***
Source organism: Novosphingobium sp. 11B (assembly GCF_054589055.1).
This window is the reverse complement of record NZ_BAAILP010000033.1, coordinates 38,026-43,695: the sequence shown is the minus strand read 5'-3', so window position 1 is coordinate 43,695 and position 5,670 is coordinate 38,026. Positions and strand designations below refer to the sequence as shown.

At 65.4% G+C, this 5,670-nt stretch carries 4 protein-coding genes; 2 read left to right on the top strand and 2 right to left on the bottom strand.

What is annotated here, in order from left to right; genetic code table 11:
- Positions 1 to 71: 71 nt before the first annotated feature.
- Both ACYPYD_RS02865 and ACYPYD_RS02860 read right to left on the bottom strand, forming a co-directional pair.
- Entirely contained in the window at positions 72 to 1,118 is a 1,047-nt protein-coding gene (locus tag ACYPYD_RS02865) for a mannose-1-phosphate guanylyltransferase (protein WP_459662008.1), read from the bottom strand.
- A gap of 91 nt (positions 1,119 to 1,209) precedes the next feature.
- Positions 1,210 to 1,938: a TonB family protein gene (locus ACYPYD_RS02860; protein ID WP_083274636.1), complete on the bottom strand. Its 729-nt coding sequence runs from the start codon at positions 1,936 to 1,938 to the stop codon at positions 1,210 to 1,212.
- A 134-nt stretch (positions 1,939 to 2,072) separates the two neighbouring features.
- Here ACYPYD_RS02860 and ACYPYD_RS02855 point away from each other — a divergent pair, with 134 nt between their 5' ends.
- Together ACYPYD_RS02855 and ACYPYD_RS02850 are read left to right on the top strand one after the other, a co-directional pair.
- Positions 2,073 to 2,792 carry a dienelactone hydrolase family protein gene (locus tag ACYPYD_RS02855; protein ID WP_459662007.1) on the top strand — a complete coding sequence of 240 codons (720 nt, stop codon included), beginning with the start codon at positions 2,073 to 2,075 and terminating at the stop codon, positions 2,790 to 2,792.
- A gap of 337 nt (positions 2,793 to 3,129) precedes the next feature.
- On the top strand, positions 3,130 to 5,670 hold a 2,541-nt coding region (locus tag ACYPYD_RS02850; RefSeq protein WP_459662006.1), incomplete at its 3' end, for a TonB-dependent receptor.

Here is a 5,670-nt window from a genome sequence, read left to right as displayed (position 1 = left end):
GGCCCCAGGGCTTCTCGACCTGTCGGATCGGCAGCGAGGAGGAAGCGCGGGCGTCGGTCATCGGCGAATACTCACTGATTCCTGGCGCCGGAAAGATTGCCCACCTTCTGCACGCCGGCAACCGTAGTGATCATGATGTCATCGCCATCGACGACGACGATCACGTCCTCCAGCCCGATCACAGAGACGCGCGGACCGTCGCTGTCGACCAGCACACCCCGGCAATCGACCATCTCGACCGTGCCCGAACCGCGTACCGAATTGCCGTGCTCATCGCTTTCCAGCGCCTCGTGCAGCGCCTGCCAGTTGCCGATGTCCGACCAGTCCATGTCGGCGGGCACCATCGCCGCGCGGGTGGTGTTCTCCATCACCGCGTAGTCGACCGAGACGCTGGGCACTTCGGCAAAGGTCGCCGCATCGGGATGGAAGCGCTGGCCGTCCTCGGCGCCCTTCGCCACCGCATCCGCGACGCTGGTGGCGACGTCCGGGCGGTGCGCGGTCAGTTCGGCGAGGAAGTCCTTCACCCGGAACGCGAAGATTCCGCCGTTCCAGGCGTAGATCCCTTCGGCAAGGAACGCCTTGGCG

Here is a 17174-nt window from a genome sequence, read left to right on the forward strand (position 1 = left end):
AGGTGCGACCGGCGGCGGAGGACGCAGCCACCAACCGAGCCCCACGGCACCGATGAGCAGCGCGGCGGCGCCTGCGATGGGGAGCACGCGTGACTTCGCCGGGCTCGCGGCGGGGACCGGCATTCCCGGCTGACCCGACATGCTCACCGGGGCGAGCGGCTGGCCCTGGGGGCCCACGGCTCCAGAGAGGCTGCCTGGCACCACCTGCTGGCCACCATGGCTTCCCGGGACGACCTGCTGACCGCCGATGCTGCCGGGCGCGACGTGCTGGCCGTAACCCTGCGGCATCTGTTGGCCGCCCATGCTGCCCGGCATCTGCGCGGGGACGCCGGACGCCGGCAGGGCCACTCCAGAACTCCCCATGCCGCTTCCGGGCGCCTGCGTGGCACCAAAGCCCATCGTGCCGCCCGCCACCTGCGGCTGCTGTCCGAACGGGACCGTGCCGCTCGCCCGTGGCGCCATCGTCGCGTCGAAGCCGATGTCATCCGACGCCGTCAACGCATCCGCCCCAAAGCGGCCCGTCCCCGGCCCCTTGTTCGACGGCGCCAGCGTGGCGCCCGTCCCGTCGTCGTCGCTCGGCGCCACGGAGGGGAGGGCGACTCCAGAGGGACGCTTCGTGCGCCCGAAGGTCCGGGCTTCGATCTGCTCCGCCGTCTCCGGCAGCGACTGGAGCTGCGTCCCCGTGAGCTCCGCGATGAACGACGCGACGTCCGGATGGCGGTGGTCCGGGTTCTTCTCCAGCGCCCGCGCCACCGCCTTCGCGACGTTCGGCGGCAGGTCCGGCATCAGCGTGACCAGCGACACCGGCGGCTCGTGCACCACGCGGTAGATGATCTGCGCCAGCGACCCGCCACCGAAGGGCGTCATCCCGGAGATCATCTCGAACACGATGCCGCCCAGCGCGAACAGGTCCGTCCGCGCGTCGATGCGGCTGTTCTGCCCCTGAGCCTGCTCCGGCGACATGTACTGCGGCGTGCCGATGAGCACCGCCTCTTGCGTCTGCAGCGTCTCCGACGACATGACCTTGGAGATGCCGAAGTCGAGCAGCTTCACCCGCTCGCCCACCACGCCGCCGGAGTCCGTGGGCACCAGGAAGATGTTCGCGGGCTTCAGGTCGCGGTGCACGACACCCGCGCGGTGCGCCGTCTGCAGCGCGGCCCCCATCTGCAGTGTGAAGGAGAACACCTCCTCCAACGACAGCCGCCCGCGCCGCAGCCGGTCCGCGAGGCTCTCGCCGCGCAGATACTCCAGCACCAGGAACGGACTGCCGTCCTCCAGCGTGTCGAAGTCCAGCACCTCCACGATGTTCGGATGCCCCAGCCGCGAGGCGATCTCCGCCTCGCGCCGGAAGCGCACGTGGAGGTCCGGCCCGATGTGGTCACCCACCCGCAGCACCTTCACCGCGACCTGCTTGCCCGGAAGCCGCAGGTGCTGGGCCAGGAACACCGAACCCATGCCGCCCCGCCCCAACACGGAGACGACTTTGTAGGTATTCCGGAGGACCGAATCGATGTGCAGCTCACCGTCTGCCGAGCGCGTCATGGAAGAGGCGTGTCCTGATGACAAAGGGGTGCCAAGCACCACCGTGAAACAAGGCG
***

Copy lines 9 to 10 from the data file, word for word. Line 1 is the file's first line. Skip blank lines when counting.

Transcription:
- Positions 1,210 to 1,938: a TonB family protein gene (locus ACYPYD_RS02860; protein ID WP_083274636.1), complete on the bottom strand. Its 729-nt coding sequence runs from the start codon at positions 1,936 to 1,938 to the stop codon at positions 1,210 to 1,212.
- A 134-nt stretch (positions 1,939 to 2,072) separates the two neighbouring features.